Dynamic Nuclear Polarization for Biology and Chemistry
We develop Dissolution Dynamic Nuclear Polarization (D-DNP) solutions for applications to biological and chemical problems.
Dissolution Dynamic Nuclear Polarization (D-DNP) is a method to dramatically amplify Nuclear Magnetic Resonance (NMR) signals by over 4 orders of magnitude.
Employing D-DNP, we develop solutions for physiological real-time NMR by exploiting the enhanced signals to reduce detection times and required substrate quantities.
We aim at including D-DNP into an integrative framework comprising Nuclear Magnetic Resonance and Electron Paramagnetic Resonance to characterize biochemical systems from various viewpoints on a wide range of length and time scales. We investigate several systems ranging from Transcriptions Factors over biominerals to small molecules.
Nuclear magnetic resonance (NMR) spectroscopy is currently the only high-resolution method for the elucidation of structural dynamic of proteins and nucleic acids in solution. We apply dissolution dynamic nuclear polarization (D-DNP) to improve NMR of proteins — a method coined HYPEX (hyperpolarization exchange spectroscopy) where hyperpolarized aqueous buffer boosts NMR signals by several orders of magnitude. HYPEX NMR enables time-resolved studies of macromolecules under physiologically relevant conditions and allows the determination of interaction kinetics.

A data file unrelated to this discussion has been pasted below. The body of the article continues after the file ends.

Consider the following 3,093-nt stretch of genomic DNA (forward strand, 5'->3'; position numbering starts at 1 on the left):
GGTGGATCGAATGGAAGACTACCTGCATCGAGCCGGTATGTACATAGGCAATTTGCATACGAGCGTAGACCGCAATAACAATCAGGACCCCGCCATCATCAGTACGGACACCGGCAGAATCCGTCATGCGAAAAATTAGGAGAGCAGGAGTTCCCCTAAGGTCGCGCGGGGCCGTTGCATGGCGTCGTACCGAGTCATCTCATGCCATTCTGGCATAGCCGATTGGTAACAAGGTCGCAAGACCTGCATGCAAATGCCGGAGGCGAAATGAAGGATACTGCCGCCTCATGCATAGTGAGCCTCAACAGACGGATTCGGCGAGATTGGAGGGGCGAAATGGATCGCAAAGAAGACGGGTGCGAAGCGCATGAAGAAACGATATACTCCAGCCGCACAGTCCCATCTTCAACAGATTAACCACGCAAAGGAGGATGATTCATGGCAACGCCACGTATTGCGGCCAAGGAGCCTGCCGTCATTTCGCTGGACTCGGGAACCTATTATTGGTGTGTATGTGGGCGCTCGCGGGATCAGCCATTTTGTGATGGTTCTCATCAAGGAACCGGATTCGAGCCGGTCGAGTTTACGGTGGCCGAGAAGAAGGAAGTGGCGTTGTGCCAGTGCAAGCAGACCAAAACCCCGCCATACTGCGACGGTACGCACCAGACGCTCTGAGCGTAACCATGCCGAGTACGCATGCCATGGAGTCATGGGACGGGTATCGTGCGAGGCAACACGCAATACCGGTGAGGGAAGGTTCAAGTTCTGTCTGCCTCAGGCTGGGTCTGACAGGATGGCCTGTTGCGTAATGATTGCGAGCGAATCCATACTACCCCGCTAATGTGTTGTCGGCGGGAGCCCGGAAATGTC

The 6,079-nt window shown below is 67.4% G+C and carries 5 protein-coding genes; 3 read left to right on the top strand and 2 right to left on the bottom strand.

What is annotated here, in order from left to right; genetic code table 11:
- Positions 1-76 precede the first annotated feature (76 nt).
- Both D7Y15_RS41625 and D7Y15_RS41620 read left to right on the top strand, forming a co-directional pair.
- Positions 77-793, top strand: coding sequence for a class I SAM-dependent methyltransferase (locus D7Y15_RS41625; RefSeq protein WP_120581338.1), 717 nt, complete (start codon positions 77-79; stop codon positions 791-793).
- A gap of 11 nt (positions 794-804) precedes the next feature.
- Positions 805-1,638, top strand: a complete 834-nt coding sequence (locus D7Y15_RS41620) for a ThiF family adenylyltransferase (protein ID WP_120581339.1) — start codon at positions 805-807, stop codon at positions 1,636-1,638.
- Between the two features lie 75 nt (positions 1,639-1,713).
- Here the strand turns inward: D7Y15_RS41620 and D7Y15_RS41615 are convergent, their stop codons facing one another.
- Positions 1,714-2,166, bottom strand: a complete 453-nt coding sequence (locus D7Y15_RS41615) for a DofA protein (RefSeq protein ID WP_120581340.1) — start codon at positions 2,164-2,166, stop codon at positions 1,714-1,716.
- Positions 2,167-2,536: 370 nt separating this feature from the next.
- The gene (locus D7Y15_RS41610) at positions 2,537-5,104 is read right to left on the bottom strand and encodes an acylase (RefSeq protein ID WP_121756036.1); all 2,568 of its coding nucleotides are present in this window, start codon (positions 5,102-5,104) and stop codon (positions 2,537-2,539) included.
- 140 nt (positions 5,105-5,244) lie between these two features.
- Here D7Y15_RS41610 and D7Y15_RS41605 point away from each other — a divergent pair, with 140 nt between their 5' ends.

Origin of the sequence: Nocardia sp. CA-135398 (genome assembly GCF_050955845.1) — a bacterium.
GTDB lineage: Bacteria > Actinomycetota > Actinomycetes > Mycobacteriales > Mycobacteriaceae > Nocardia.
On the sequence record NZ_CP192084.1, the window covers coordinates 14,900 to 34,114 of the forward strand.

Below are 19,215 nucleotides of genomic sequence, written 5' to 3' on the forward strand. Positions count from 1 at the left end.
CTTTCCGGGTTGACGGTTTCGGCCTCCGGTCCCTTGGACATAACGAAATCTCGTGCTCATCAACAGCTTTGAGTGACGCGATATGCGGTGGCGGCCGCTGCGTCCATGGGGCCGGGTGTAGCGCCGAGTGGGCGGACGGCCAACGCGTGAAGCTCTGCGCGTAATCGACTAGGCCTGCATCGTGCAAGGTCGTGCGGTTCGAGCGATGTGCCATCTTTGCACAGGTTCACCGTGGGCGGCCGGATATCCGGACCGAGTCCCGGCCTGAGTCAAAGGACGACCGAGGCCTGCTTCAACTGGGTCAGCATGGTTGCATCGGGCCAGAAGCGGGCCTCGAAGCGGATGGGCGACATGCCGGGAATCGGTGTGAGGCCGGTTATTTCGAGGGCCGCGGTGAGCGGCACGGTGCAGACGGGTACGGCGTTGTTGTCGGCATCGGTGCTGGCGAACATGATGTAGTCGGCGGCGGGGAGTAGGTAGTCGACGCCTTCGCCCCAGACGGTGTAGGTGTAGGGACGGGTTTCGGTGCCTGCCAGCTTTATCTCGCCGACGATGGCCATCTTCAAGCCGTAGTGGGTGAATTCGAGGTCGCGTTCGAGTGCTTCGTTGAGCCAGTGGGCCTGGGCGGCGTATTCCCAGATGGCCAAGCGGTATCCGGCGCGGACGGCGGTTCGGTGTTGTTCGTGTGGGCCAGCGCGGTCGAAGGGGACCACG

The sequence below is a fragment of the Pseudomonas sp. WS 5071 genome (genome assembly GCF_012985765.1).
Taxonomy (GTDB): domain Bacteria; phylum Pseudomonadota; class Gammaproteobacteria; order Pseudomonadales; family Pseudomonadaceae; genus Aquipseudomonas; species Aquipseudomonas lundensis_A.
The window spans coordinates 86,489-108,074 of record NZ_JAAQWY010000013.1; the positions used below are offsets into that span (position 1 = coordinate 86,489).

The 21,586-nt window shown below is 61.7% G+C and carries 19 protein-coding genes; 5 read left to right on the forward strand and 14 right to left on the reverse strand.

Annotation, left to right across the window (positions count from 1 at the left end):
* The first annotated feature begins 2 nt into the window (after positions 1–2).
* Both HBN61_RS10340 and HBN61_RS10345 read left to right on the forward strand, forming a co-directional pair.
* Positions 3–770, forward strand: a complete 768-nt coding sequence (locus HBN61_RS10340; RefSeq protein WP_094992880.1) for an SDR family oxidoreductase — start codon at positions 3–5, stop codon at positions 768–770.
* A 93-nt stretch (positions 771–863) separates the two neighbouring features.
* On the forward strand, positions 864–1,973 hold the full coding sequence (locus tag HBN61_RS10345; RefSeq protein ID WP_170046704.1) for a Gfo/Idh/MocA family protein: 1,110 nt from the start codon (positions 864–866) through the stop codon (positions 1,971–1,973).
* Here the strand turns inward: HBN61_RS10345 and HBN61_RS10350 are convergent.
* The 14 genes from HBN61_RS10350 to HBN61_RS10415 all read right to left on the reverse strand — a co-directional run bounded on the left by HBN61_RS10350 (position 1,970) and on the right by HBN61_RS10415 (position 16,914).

Because it follows non-classical crystallization mechanisms, biomineral nucleation –where soluble prenucleation inorganic species evolve into mineral phases under strict protein control– remains intensely debated. This project will
mechanistically determine how mineralizing proteins regulate the structure and dynamics of prenucleation inorganic species throughout early apatite formation, from the solution to the nucleation of the solid phase.
Unveiling these mechanisms will shed light onto the critical early stages of apatite formation with unprecedented spatio-temporal resolution, and may also increase the comprehension of bone pathologies triggered by anomalous mineral nucleation events.
Whilst NMR detects nuclei in biomolecules, electron paramagnetic resonance (EPR) is sensitive to special paramagnetic protein tags. EPR and NMR are complementary magnetic resonance techniques with respect to time and length scales resolving together a wide range of distances from 0.1 Å to 10 nm and motions on picoseconds to seconds scales. We develop applications for integrative EPR and NMR for protein structural biology, which grants deep insights into the structural dynamics of folded as well as intrinsically disordered proteins (IDPs).
Our laboratory is a member of the Institute of Biological Chemistry, which is hosted by the Department of Chemistry at the University of Vienna. We are furthermore associated to the NMR core facility of the faculty of the Department of Chemistry.